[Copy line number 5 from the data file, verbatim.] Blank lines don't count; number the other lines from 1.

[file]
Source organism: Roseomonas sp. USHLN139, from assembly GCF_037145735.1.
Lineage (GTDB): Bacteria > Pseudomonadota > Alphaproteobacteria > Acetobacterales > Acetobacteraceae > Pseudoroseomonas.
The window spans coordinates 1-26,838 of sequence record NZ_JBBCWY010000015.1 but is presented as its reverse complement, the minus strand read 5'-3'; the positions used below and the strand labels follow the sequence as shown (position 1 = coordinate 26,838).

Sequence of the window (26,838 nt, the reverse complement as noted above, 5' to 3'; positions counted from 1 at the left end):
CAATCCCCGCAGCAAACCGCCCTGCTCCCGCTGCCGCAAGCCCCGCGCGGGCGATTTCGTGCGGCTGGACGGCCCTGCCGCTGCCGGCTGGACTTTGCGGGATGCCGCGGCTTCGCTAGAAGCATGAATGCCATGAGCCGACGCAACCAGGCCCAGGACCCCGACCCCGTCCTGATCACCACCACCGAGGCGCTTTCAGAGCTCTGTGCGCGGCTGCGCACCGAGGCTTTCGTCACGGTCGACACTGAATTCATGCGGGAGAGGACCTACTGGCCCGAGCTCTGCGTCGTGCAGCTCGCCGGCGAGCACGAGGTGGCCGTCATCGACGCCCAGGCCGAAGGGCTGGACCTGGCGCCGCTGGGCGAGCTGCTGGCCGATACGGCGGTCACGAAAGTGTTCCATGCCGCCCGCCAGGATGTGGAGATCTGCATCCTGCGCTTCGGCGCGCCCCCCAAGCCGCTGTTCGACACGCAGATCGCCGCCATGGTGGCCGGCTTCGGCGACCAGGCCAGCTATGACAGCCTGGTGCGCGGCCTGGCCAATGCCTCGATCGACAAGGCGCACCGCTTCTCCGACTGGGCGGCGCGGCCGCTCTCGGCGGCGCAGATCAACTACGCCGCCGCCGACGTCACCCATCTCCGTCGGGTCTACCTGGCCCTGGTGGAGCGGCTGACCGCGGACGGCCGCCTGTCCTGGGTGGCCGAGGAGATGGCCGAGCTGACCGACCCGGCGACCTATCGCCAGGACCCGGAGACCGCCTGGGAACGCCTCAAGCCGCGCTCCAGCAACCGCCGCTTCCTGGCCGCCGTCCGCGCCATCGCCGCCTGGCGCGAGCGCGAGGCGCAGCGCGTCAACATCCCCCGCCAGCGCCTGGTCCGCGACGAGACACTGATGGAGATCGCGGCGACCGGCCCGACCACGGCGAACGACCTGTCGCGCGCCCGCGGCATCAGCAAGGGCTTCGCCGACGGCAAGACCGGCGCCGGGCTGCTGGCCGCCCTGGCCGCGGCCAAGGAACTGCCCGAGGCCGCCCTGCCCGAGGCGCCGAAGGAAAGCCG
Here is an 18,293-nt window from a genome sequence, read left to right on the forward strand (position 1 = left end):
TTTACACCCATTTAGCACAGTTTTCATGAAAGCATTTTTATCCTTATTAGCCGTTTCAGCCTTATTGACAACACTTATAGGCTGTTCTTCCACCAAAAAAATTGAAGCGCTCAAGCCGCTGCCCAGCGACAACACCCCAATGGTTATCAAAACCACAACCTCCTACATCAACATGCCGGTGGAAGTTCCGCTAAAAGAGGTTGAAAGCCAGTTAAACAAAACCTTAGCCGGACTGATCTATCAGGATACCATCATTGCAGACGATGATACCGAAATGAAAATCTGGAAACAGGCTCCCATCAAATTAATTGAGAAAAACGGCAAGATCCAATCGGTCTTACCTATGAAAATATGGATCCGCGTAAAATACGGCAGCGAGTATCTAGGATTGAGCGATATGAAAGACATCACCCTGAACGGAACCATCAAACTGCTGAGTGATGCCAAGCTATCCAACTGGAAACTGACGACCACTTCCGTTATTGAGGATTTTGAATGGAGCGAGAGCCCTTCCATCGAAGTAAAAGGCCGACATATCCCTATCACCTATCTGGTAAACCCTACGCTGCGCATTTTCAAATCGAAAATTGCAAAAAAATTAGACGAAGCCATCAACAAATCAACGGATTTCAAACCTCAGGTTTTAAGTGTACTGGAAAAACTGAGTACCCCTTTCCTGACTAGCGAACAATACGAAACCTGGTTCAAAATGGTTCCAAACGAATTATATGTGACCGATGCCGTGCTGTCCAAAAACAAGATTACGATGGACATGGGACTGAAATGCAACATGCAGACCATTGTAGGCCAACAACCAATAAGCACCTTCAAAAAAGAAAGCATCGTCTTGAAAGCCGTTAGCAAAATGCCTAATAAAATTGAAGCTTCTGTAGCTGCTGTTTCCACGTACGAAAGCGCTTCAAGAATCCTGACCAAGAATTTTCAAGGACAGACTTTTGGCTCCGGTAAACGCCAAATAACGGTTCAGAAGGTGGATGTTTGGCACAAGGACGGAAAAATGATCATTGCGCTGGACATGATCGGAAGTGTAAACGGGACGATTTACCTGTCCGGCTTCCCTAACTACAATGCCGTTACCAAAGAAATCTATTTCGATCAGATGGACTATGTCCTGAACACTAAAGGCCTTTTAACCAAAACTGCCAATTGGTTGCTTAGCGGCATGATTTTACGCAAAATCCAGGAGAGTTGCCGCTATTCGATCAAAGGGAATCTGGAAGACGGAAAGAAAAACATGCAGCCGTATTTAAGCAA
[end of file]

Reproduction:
CAATCCCCGCAGCAAACCGCCCTGCTCCCGCTGCCGCAAGCCCCGCGCGGGCGATTTCGTGCGGCTGGACGGCCCTGCCGCTGCCGGCTGGACTTTGCGGGATGCCGCGGCTTCGCTAGAAGCATGAATGCCATGAGCCGACGCAACCAGGCCCAGGACCCCGACCCCGTCCTGATCACCACCACCGAGGCGCTTTCAGAGCTCTGTGCGCGGCTGCGCACCGAGGCTTTCGTCACGGTCGACACTGAATTCATGCGGGAGAGGACCTACTGGCCCGAGCTCTGCGTCGTGCAGCTCGCCGGCGAGCACGAGGTGGCCGTCATCGACGCCCAGGCCGAAGGGCTGGACCTGGCGCCGCTGGGCGAGCTGCTGGCCGATACGGCGGTCACGAAAGTGTTCCATGCCGCCCGCCAGGATGTGGAGATCTGCATCCTGCGCTTCGGCGCGCCCCCCAAGCCGCTGTTCGACACGCAGATCGCCGCCATGGTGGCCGGCTTCGGCGACCAGGCCAGCTATGACAGCCTGGTGCGCGGCCTGGCCAATGCCTCGATCGACAAGGCGCACCGCTTCTCCGACTGGGCGGCGCGGCCGCTCTCGGCGGCGCAGATCAACTACGCCGCCGCCGACGTCACCCATCTCCGTCGGGTCTACCTGGCCCTGGTGGAGCGGCTGACCGCGGACGGCCGCCTGTCCTGGGTGGCCGAGGAGATGGCCGAGCTGACCGACCCGGCGACCTATCGCCAGGACCCGGAGACCGCCTGGGAACGCCTCAAGCCGCGCTCCAGCAACCGCCGCTTCCTGGCCGCCGTCCGCGCCATCGCCGCCTGGCGCGAGCGCGAGGCGCAGCGCGTCAACATCCCCCGCCAGCGCCTGGTCCGCGACGAGACACTGATGGAGATCGCGGCGACCGGCCCGACCACGGCGAACGACCTGTCGCGCGCCCGCGGCATCAGCAAGGGCTTCGCCGACGGCAAGACCGGCGCCGGGCTGCTGGCCGCCCTGGCCGCGGCCAAGGAACTGCCCGAGGCCGCCCTGCCCGAGGCGCCGAAGGAAAGCCG